Part of the barrier to college access is navigating the elaborate application process with its multiple essays, test scores, and deadlines. For students without substantial school and family support, this is enough to make entering college impossible. Higher education scholar William G. Tierney and his team at the University of Southern California approach this challenge iPart of the barrier to college access is navigating the elaborate application process with its multiple essays, test scores, and deadlines. For students without substantial school and family support, this is enough to make entering college impossible. Higher education scholar William G. Tierney and his team at the University of Southern California approach this challenge innovatively. Using the tools of online games and social media, they have developed ways to make applying for college much less intimidating.While the vast majority of college students use social media and gaming in their everyday lives, colleges and universities have been slow to recognize and harness the power of either. Postsecondary Play explores the significance of games and social media in higher education, and particularly how they can be used to attract, retain, educate, and socialize students.Tierney, a past-president of American Educational Research Association, has gathered some of the best research on the emerging role of multiplayer games in the classroom and how these tools can boost student confidence and increase college access. Scholars writing from a wide variety of disciplines—college access, social media, game studies, and learning sciences—provide concrete examples to illustrate the new and complex ways in which students learn in response to social media and games. Tierney and the contributors find that, although games can be powerful tools for encouraging underserved students, quality game design and mastering the concept of play—the ability to develop skills while engaging the game—are essential in the effective use of serious games in teaching and learning.Summarizing a decade of research in game design and learning, Postsecondary Play will appeal to higher education scholars and students of learning, online gaming, education, and the media....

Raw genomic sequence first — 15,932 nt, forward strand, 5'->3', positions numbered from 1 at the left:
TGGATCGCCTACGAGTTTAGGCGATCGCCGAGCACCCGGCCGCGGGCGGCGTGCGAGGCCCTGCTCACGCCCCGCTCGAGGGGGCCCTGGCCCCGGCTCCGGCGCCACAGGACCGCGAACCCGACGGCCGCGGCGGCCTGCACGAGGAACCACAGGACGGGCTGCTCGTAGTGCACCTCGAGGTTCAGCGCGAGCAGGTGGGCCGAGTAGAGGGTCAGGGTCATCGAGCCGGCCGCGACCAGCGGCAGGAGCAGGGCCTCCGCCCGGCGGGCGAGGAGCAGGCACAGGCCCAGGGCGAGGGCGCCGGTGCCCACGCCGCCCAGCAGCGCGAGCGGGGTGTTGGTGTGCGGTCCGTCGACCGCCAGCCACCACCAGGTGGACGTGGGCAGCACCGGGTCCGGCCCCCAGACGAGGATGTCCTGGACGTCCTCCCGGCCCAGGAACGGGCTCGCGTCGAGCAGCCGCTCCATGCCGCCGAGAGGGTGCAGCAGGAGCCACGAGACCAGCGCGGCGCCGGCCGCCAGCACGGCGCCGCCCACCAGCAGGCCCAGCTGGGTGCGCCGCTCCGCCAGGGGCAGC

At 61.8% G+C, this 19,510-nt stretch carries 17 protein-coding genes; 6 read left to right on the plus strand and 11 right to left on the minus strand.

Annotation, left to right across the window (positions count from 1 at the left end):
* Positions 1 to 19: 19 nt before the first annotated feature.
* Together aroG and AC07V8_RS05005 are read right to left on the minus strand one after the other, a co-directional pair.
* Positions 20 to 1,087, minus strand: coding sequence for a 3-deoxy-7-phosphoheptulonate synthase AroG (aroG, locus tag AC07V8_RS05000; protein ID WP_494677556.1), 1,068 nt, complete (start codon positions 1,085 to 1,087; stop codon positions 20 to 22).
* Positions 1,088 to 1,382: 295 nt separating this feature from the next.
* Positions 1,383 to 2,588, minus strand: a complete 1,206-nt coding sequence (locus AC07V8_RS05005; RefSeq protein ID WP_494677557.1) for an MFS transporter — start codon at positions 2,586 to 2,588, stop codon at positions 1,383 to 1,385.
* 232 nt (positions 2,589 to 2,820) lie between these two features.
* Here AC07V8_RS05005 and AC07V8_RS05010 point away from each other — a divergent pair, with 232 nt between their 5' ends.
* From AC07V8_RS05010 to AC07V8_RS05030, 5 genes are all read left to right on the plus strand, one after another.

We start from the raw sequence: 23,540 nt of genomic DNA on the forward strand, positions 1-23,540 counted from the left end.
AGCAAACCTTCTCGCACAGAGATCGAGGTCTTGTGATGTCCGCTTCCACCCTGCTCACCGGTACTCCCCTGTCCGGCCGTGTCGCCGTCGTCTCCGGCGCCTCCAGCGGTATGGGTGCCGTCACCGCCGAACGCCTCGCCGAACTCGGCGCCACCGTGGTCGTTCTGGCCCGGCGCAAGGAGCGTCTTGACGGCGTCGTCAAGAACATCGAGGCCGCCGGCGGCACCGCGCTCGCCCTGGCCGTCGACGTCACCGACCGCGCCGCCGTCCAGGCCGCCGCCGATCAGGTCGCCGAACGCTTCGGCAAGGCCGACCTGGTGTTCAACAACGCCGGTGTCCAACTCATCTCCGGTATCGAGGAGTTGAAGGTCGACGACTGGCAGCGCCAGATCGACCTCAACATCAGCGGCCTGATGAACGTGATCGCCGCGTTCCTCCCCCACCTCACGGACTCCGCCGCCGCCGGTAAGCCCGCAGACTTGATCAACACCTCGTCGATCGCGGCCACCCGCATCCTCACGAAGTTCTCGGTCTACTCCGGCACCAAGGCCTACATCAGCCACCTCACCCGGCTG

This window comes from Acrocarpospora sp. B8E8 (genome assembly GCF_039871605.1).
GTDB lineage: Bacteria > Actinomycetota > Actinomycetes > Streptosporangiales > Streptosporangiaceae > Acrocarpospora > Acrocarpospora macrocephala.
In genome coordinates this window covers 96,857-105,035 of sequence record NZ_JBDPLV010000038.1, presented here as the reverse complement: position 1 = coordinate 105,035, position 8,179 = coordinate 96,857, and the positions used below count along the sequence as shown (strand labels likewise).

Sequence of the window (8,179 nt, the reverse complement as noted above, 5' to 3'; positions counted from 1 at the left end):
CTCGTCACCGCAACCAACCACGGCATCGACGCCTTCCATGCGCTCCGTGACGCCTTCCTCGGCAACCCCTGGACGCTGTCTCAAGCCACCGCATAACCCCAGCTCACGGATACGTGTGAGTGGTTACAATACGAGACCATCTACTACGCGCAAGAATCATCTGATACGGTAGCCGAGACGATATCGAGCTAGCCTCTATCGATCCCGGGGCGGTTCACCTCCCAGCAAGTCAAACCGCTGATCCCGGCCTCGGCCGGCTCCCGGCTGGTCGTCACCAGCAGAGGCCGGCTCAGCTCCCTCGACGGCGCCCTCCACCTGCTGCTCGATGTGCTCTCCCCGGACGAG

|Title||:||Postsecondary Play: The Role of Games and Social Media in Higher Education|
|Number of Pages||:||352 Pages|
|Status||:||Available For Download|
|Last checked||:||21 Minutes ago!|
Postsecondary Play: The Role of Games and Social Media in Higher Education Reviews
I am a gamification and games learning enthusiast and was very excited about the idea of an entire text on the topic. The most meaningful and useful part of this text is Part III where they actually talk about games being used for higher learning and games based thinking's potential applications in the field. However, we must first dig through a 100 page outline of academe's issues with technology and adaptation. This has been covered in myriad other texts and done better than in this case. The last section is mixed. Wieland's essay provides interesting counterpoint but had enough typos and over use of "quotation marks" to be distracting to his point. Overall, I did take some notes here and there were some interesting points made from some scholars I hadn't heard from, but this could have been better edited for conciseness and more updated in content.
This book is a disappointment because it is narrow. It is important to recognize the subtitle: "The role of games and social media in higher education." Therefore, instead of play being explored with digital and analogue diversity, the focus is on relatively conventional discussions about gaming and social media. Although published in 2014, it is dated to an early moment of digitization, getting down with the kids and their distinctive technology use. There are moments where the under-preparedness of university students is addressed. But the role - and indeed the definition - of 'play' in learning would have been useful.